Brooklyn – a movie review by Roz Tarszisz

February 8, 2016 by Roz Tarszisz
Read on for article

Films of beloved books don’t always match images invoked by the written word.

Whether you have read the book or not, Brooklyn is a masterpiece and a joy to watch.

Crossing an ocean to find a better future is a life changing experience and signifies the immensity of the journey for potential immigrants.

Eilis Lacey (Saoirse Ronan) is a young woman who leaves her small town in Ireland for a brighter future in 1950s Brooklyn, NY.  Close to her older sister Rose (Fiona Glascott), it is hard for her to leave Rose and their widowed mother Mary (Jane Brennan) but there is no future for her in Ireland.

This Irish lass is luckier than most, with a job and respectable place to live lined up, as well as a priest, Father  Flood (Jim Broadbent) to watch over her.   It takes time to settle down and her pale, woebegone face betrays how deep runs her homesickness.

Working in an upmarket department store, she lives in a boarding house run by Mrs (Ma)  Kehoe (Julie Walters) who attempts to instil a sense of decency into all the young women living under her charge.

Father Flood arranges for Eilis to take evening book-keeping classes and slowly life starts to improve. She attends a local dance with other lodgers and meets Italian-American plumber, Tony (Emory Cohen) and he lifts Eilis out of her doldrums with his patient courtship.  Tony is so adorable,  I quite fell for him myself.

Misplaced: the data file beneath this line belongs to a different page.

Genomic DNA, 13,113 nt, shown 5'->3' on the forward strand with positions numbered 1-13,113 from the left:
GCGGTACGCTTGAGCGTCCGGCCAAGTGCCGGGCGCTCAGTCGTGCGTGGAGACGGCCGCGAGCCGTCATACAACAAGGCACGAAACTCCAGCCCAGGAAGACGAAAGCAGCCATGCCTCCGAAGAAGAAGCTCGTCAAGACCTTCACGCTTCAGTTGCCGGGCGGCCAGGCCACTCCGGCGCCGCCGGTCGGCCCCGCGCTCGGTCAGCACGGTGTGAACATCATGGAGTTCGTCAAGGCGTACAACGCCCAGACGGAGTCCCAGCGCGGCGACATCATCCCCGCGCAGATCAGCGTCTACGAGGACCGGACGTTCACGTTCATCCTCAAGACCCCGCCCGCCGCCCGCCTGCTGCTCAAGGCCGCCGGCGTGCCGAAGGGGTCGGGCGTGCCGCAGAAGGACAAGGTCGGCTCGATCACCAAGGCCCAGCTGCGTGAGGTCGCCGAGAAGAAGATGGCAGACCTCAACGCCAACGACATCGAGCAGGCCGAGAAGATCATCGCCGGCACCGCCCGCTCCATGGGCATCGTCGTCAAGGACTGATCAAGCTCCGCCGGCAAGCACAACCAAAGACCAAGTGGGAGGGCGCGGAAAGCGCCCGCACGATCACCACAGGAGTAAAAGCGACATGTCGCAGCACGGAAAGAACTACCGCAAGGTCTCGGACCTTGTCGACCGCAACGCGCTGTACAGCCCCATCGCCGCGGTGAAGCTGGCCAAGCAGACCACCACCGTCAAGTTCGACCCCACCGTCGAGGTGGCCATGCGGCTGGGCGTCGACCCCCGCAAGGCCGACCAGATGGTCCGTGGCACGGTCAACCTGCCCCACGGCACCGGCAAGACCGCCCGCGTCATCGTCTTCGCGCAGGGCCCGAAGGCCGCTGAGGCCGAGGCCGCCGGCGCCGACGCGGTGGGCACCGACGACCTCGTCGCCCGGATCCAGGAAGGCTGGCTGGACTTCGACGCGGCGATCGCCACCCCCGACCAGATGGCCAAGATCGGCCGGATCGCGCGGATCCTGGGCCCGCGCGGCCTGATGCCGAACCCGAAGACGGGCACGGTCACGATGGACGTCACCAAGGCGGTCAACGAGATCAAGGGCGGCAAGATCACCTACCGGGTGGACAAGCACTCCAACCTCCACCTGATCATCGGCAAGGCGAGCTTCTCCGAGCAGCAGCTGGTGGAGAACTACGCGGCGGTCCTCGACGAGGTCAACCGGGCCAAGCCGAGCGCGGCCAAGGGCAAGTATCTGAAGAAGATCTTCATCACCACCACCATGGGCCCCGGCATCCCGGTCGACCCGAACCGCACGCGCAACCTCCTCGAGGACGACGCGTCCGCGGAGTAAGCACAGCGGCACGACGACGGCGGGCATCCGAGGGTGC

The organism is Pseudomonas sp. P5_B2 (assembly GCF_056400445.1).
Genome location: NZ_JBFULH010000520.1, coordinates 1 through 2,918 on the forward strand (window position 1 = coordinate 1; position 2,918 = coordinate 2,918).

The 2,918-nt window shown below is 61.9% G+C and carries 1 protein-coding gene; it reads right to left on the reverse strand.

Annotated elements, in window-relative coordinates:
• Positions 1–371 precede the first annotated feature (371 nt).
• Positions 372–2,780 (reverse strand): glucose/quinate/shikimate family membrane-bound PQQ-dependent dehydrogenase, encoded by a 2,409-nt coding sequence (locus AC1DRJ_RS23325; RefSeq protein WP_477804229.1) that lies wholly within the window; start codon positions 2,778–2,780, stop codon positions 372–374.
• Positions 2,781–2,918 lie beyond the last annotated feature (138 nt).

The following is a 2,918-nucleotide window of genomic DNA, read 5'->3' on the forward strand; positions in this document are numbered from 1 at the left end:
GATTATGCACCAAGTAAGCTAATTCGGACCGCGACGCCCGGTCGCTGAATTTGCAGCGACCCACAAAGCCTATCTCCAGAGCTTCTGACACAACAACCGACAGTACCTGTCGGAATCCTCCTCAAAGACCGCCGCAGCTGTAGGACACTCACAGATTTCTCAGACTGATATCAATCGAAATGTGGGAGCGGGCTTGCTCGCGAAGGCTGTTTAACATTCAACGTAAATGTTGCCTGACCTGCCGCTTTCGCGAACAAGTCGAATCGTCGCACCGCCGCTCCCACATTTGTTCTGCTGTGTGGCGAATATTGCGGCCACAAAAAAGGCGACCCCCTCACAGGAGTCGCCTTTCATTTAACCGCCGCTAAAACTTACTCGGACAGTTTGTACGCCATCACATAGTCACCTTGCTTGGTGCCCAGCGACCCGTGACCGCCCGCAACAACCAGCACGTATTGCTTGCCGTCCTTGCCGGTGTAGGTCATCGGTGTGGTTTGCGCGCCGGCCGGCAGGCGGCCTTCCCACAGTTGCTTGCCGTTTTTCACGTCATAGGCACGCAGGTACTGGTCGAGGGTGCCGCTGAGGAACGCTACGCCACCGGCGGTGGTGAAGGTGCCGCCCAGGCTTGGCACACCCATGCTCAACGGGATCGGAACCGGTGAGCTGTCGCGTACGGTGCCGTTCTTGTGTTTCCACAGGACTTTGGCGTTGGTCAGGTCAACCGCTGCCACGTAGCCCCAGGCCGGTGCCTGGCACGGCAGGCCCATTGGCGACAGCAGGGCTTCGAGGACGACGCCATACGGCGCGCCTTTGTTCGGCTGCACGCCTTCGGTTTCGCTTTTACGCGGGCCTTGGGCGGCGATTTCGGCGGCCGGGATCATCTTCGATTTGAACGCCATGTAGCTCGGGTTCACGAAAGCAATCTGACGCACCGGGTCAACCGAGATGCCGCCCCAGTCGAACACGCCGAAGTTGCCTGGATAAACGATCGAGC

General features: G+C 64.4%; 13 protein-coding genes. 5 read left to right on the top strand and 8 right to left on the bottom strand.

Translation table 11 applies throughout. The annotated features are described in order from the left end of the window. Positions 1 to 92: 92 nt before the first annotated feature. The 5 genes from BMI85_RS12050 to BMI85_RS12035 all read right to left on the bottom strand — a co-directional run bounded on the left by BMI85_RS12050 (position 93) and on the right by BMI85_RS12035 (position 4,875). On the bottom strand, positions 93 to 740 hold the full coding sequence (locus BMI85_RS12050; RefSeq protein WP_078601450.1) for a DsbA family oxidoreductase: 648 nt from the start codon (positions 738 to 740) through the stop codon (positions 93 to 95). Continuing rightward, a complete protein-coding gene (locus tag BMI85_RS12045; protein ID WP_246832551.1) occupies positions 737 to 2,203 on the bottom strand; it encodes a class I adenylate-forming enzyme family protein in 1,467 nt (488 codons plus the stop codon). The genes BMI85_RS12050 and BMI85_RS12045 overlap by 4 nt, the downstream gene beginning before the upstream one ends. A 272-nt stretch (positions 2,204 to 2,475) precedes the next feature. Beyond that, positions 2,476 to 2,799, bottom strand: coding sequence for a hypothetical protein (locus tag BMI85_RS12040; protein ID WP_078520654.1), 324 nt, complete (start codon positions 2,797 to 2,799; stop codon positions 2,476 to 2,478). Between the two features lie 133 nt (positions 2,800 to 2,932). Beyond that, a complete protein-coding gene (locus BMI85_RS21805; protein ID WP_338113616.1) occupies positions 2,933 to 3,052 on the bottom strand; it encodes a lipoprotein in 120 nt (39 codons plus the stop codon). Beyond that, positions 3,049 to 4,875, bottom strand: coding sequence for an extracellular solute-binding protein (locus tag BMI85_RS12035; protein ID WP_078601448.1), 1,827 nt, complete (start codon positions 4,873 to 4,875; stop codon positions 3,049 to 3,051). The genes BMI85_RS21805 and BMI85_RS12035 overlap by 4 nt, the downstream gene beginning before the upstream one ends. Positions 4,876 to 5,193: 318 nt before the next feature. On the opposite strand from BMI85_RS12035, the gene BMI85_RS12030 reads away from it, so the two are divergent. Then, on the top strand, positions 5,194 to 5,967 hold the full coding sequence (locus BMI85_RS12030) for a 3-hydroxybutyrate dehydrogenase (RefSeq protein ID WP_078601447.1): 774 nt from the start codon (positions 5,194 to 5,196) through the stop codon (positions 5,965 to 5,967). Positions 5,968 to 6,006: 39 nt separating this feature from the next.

Invited to Tony’s home to meet his family, the two liveliest lodgers first give her a practical lesson on eating spaghetti. Things are looking up; she does well in her classes and starts to fall for Tony.

But when tragedy strikes she returns home temporarily.  Eilis is a different person to the shy girl who left and along with her new confidence and bright clothing, acquires another ardent admirer, Jim Farrell (Domhnall Gleeson) who would be quite a catch and a step-up the social ladder.

When it is time to return to Brooklyn, Eilis is torn between the promise of a different and improved life at home and the challenge of returning to the New World.

It is not a complicated story but it rings true and not a false note is struck. Ronan is wonderful.  Script, direction and performances do justice to the novel and the story itself.

5/5 Rated M 112mins  Released February 11

Starring Saoirse Ronan, Domhnall Gleeson, Emory Cohen, Jim Broadbent, Julie Walters,

Directed by John Crowley

Screenplay by Nick Hornby, based on the novel by Colm Toibin

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